It’s the beloved tale of a young girl who abandons her family’s party, runs after a white rabbit and tumbles through a rabbit hole. Only, in this version, she lands on The Smith Center stage.
Nevada Ballet Theatre will close its 47th season with the Las Vegas premiere of Septime Webre’s “Alice (In Wonderland)” this weekend.
And if the classic novel and multiple movies that followed evoke images of technicolor creatures, fantastical lands and eccentric characters, the ballet is sure to delight.
The ballet follows Alice as she navigates a strange world alongside a motley crew of friends — and enemies — including the Queen of Hearts, Cheshire Cat and the Mad Hatter.
“It’s wonderful,” Nevada Ballet Theatre’s artistic director Roy Kaiser says. “It’s visually incredible. The sets and costumes are bright and vibrant. Plus, the choreography is stunning.”
The choreography is highlighted in a sequence between Alice, played by Betsy Lucas, and Cheshire Cat, portrayed by Steven Goforth.
The dance opens with Goforth taking on the stature of a cat, delighting Lucas’ Alice with purrs and pawing at her legs. Then, suddenly bipedal, they rush into an elaborate, aerobic routine.
In one sequence of lifts, Alice steps onto Cheshire Cat’s open palm. He hoists her into the air where she completes something like a midair cartwheel before falling with practiced clumsiness into his arms — upside-down and with legs splayed in either direction.
“This choreography in particular has quite challenging partnering aspects,” Lucas says. “Alice is kind of a ballerina character but also in and out of scenes with contemporary-style partnering. It’s flipping back and forth in this ballet move, then flexing my feet in the air — on purpose.”
The contemporary style comes forward to characterize Alice and Cheshire Cat with silly touches such as awkward landings and enthusiastic lifts.
“It matches the music,” Lucas says. “It gets quirky. Webre likes those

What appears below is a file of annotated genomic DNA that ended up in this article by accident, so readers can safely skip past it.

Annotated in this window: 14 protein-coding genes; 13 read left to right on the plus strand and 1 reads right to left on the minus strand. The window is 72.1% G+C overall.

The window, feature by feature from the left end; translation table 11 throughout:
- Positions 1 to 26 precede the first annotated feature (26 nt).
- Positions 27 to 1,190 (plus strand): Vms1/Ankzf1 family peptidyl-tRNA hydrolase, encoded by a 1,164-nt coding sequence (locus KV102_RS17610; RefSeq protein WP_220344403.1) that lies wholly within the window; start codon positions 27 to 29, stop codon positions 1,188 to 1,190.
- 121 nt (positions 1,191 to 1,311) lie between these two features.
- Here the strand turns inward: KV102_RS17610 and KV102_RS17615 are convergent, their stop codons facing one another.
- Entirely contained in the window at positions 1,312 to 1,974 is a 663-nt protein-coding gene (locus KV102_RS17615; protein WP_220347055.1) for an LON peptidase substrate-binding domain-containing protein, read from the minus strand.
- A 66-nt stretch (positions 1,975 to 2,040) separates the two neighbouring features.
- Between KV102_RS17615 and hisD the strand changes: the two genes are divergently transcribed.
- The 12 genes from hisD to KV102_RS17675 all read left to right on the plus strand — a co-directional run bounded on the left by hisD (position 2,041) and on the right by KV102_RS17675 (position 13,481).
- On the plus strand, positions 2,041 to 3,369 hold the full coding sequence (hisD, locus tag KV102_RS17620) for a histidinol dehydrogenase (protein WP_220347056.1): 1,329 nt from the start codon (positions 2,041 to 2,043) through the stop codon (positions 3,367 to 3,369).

“Alice’s” expansive cast of characters borrows 60 dancers from NBT Academy students, making the production almost as large as December’s “Nutcracker.” Young dancers breathe life into playing cards, flamingos and hedgehogs.
In one scene, the playing cards assemble themselves into hoops for a game of croquet. Young dancers in the roles of flamingos guide the hedgehog characters through the game.
“That one is challenging with so many moving parts,” Lucas says. “With so many people on stage, it can get a little hectic.”
Other scenes realize Lewis Carroll’s characters with a flying apparatus, a 25-foot-long jabberwocky puppet operated by seven dancers and oversized props such as a huge keyhole that create the illusion of Alice growing and shrinking.
“It fills the stage,” Kaiser says. “It’s consistent from beginning to end.”
With the help of inventive choreography and meticulously detailed costumes, Alice journeys through iconic scenes such as a mad tea party and run-ins with a caterpillar and his hookah.
“I grew up with the story,” Lucas says. “She’s an interesting character with spunk and a vivid imagination. The story continues to be predominant even in today’s world.”
If you go
What: “Alice (In Wonderland)”
Where: The Smith Center for the Performing Arts
When: 7:30 p.m. on May 3, 4; 2 p.m. on May 4, 5
Tickets: From $29 at nevadaballet.org